Friday, December 06, 2013

Poetry Friday: Sounds from this House

I am knee deep in grading, final exams to write, and assorted other end of the semester tasks.  But I'm popping in to link you to a poem I contributed to our school's online literary journal (first issue just out this week).  The poem is called "Sounds from this House."  I wrote down the idea a long time ago, because I had noticed that the sounds out of every window of our house are different.  I decided to catalog them.  I didn't intend for the poem to be about the earthquake, but somehow it got in there; at the time, everything I wrote was about the earthquake in one way or another. 

Sounds from this House, Delmas 83, Haiti

Listen:
There is a different sound from each bedroom in this house.
Upstairs, you can hear the conversations next door,
Loud voices speaking Kreyol,
Cajoling, joking, insulting,
Sometimes shouts, and a few times, even a gunshot.
There are parties and vodou ceremonies,
Music and drumming through the night.
From the other window, church wafts in;
Singing, preaching, microphone-amplified.

You can read the rest here.

And Robyn Hood Black has today's roundup here.


8 comments:

jama said...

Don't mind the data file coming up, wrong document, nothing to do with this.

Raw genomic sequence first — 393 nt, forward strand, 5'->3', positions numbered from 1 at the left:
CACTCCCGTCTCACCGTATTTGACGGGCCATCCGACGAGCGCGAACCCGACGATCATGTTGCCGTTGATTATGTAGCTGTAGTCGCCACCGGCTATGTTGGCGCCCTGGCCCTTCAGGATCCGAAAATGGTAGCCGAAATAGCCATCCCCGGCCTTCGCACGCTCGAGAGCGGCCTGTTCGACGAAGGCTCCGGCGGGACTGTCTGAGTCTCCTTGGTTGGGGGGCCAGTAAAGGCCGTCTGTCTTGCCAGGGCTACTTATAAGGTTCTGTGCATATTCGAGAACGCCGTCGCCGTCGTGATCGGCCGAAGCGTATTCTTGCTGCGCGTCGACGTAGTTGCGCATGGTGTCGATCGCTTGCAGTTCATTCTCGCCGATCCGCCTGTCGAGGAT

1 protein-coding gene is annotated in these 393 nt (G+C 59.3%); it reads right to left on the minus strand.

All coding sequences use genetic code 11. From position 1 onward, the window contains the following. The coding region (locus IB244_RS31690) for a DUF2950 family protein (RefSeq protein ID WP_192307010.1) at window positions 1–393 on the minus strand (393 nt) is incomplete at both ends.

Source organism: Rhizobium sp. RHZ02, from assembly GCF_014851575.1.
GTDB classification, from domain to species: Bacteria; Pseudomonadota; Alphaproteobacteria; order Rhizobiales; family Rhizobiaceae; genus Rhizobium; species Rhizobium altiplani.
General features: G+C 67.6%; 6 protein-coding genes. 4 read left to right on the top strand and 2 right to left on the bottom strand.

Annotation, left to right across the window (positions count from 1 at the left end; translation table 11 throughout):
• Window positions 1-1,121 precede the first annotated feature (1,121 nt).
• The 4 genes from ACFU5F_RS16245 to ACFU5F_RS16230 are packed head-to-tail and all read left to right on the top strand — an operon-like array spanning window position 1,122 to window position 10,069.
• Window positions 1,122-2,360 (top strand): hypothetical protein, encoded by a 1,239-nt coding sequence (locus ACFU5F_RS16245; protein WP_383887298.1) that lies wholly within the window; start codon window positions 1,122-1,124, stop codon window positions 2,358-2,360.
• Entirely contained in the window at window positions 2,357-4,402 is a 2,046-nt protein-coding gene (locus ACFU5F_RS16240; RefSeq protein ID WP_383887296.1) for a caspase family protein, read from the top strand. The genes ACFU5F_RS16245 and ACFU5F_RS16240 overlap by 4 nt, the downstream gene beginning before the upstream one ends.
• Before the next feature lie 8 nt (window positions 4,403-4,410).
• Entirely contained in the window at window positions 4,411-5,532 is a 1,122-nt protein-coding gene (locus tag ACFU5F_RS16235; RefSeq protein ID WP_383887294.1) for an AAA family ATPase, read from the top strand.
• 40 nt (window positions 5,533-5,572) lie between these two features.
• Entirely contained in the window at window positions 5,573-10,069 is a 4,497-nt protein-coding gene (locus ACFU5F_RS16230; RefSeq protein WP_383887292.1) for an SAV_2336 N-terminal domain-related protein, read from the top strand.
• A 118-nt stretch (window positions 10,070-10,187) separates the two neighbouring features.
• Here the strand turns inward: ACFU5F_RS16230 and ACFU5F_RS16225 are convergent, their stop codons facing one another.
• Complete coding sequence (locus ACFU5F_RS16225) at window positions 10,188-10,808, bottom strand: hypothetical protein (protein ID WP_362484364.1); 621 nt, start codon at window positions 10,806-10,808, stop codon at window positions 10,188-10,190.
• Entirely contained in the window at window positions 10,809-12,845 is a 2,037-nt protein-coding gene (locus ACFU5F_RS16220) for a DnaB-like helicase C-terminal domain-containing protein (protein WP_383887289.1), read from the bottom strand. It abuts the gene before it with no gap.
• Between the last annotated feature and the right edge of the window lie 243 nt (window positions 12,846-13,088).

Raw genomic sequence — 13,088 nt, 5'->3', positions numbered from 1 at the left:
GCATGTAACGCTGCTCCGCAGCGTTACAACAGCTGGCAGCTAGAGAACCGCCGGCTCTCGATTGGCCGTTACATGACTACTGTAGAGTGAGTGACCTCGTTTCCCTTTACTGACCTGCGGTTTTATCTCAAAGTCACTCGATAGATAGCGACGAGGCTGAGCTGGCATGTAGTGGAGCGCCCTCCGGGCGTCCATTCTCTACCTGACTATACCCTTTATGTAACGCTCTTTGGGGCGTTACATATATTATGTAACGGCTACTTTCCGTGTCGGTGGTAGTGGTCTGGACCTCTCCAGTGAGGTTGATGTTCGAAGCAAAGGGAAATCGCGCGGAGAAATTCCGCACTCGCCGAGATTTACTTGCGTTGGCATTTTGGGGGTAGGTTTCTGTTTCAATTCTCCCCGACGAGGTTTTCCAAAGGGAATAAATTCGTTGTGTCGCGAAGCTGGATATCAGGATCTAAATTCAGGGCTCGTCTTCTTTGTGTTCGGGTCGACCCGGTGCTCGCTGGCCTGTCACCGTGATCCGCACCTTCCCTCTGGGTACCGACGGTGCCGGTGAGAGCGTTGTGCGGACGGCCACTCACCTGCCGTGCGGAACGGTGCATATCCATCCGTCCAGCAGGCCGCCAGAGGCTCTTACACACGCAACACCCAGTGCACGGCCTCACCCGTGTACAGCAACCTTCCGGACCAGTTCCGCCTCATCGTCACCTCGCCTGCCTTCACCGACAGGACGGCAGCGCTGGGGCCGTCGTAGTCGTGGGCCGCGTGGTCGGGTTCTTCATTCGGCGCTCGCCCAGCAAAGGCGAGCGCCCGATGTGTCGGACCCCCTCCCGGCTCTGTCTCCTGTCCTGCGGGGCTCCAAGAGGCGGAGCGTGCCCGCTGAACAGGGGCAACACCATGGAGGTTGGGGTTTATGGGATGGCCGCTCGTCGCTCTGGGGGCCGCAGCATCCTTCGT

Love all the vivid sensory images in your poem, Ruth. Great ending, too.

Good luck with all your grading and exam writing.

Tabatha said...

Ruth, your poem made me give a contented sigh and immediately copy it to send my daughter and some friends. Really nice work.

LInda Baie said...

It's beautiful, Ruth, and collected until that rumble, then discord, then quiet again. It seems you captured that time from your memory so well. I wrote about the sounds in my house, but only on a summer evening. When quiet, one can hear much. Thank you!

Myra Garces-Bacsal from GatheringBooks said...

Ruth, this is beautiful. Thanks for sharing this. Hope you have space to breathe this week.

Liz Steinglass said...

Ruth, this is so lovely and moving. Thank you for sharing your world with us.

Mary Lee said...

I think you probably can't take the earthquake out and have it still be authentic Haiti! Thanks for the field trip!

Michelle Heidenrich Barnes said...

Ruth, your poem carried me to a place which was entirely unfamiliar, yet strangely familiar at the same. What a whirlwind cacophony-- a glorious din... and then the whisper of dreams. Wow.

Violet Nesdoly said...

Powerful writing. The details make them both real. The ending of the sound poem just tugs at the heart. I'm glad you wrote that sonnet instead of quizzes!